Short Stories of the Civil Rights Movement
An Anthology

Edited by Margaret Earley Whitt

The first anthology dedicated to stories inspired by events of the civil rights movement

Reviews

"I know of no other collection with the focus of this fine anthology. Readers who worked in the movement and who grew up during that era will find these stories especially fascinating. But Short Stories of the Civil Rights Movement is a must-read for anyone who wants to understand the many perspectives on and the myriad emotions behind the historical events of one of the most transformative periods in American history."
—Suzanne Jones, author of Race Mixing: Southern Fiction since the Sixties

"Short Stories of the Civil Rights Movement comes at a time when public awareness of life in the segregated South and of trials of the Civil Rights Era seem to be fading. With this anthology, Whitt hopes to raise that awareness again, by introducing readers to one of the most intense periods of American history."
Black Issues Book Review


Description
During the civil rights era, masses of people marched in the streets, boycotted stores, and registered to vote. Others challenged racism in ways more solitary but no less life changing. These twenty-three stories give a voice to the nameless, ordinary citizens without whom the movement would have failed. From bloody melees at public lunch counters to anxious musings at the family dinner table, the diverse experiences depicted in this anthology make the civil rights movement as real and immediate as the best histories and memoirs.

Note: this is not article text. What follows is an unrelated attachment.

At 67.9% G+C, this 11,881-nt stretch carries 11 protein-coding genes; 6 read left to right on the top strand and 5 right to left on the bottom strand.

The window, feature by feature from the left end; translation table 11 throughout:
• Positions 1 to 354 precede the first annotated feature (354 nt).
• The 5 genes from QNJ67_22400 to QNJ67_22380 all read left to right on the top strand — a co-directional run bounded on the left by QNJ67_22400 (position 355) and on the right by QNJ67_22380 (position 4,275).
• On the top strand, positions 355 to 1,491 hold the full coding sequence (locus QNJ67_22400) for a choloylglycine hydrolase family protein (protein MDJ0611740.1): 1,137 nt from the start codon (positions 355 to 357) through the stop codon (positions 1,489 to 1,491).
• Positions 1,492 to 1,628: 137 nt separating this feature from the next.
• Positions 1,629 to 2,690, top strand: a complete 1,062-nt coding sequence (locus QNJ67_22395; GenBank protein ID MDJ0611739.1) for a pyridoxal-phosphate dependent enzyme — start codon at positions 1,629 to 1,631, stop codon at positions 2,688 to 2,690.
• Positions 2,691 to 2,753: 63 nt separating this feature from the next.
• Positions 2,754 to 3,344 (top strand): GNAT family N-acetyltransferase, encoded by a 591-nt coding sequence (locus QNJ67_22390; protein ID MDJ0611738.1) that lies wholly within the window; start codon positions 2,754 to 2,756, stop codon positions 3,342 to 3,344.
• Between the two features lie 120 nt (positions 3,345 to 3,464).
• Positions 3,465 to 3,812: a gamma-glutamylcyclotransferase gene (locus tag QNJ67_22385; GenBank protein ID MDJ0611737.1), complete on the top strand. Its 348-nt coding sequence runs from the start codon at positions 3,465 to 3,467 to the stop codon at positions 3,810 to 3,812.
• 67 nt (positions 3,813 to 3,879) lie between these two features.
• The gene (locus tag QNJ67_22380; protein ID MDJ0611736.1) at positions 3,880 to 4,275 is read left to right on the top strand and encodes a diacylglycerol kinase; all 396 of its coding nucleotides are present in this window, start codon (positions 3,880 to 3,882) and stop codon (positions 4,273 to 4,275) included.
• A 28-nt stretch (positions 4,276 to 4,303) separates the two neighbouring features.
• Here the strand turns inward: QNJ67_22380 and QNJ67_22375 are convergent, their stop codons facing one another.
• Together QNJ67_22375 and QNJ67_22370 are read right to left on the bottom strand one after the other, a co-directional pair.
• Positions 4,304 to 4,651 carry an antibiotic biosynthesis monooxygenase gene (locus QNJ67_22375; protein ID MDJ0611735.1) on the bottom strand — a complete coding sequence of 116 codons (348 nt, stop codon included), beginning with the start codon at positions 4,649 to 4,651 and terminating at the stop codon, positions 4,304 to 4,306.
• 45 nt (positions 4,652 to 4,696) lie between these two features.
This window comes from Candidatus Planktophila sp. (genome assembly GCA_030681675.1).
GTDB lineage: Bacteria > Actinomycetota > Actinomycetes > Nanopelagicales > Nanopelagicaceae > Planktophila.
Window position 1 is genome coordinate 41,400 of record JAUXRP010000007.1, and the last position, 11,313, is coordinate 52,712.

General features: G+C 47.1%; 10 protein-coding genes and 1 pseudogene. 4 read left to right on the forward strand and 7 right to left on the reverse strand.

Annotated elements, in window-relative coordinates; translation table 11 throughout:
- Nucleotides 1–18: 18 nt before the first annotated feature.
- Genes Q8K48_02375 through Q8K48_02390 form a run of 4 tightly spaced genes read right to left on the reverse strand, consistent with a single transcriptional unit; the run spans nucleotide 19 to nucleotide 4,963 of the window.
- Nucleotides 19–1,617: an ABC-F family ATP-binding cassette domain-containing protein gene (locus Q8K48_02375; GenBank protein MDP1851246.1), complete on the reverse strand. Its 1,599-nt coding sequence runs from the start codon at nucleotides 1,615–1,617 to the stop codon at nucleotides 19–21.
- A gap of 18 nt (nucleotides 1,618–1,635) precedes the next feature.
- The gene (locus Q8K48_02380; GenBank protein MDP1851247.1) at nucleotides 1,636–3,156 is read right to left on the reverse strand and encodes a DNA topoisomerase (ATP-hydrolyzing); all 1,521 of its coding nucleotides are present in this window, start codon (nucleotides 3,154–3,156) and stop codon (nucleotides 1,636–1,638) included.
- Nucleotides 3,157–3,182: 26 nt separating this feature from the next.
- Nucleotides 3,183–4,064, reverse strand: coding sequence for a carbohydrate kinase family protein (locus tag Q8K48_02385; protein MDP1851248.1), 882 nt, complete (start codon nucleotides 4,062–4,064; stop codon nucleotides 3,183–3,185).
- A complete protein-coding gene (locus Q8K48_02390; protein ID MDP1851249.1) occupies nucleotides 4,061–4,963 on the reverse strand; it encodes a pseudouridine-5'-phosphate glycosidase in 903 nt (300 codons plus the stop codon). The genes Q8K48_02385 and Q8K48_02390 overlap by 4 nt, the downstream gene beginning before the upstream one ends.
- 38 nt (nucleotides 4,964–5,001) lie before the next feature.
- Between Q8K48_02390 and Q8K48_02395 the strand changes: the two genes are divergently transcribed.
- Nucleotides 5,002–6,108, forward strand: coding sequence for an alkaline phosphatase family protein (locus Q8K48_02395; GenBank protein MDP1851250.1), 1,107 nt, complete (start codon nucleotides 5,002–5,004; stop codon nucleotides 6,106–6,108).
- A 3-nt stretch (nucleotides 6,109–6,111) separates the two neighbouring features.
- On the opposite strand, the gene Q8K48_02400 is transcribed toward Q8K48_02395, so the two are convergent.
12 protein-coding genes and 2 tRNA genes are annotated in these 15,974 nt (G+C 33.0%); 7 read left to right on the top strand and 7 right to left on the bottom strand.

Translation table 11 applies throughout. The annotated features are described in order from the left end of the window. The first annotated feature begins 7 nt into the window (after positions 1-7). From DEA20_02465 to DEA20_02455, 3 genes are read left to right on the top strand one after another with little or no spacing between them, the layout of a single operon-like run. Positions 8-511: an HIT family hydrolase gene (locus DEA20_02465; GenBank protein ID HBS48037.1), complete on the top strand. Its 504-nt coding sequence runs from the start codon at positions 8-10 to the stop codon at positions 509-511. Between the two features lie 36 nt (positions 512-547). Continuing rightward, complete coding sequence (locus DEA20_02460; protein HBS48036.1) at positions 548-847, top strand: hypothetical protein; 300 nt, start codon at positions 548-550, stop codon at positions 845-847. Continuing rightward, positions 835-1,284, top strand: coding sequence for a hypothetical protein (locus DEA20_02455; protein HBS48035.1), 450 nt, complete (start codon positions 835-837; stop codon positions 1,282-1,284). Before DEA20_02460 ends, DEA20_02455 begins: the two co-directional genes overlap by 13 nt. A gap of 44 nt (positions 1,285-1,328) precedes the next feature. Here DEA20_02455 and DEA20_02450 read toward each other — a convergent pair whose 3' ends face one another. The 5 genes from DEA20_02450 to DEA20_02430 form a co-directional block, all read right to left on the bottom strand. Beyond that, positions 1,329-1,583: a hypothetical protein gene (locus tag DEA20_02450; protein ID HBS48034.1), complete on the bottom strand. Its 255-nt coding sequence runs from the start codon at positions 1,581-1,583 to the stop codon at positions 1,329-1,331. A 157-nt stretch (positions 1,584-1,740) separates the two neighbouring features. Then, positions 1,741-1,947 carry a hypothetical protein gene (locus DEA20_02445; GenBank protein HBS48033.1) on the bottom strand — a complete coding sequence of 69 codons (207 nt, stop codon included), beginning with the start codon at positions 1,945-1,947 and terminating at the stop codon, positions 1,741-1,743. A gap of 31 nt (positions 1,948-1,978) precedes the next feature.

Each story focuses on a particular, sometimes private, moment in the historic struggle for social justice in America. Events have a permanent effect on characters, like the white girl in "Spring Is Now" who must sort through her feelings about the only black boy in her school, or the black preacher in "The Convert" who tells a friend, "This thing of being a man . . . The Supreme Court can't make you a man. The NAACP can't do it. God Almighty can do a lot, but even He can't do it. Ain't nobody can do it but you." If a character survives—and some do not—the event can become a turning point, a vision for a better world.

The sections into which the stories are grouped parallel the news headlines of the day: School Desegregation (1954 on), Sit-ins (1960 on), Marches and Demonstrations (1963 on), and Acts of Violence. In the last section, Retrospective, characters look back on their personal involvement with the movement. Twenty writers—eleven black and nine white—are represented in the collection. Ten stories were written during the 1960s. That the others were written long after the movement's heyday suggests the potency of that time as a continuing source of creative inspiration.

 

Page count: 368 pp.
Trim size: 6.125 x 9.25

 



Paper
List price: $26.95
978-0-8203-2851-5
11/1/2006

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Margaret Earley Whitt is a professor of English at the University of Denver. Her books include Understanding Gloria Naylor and Understanding Flannery O'Connor.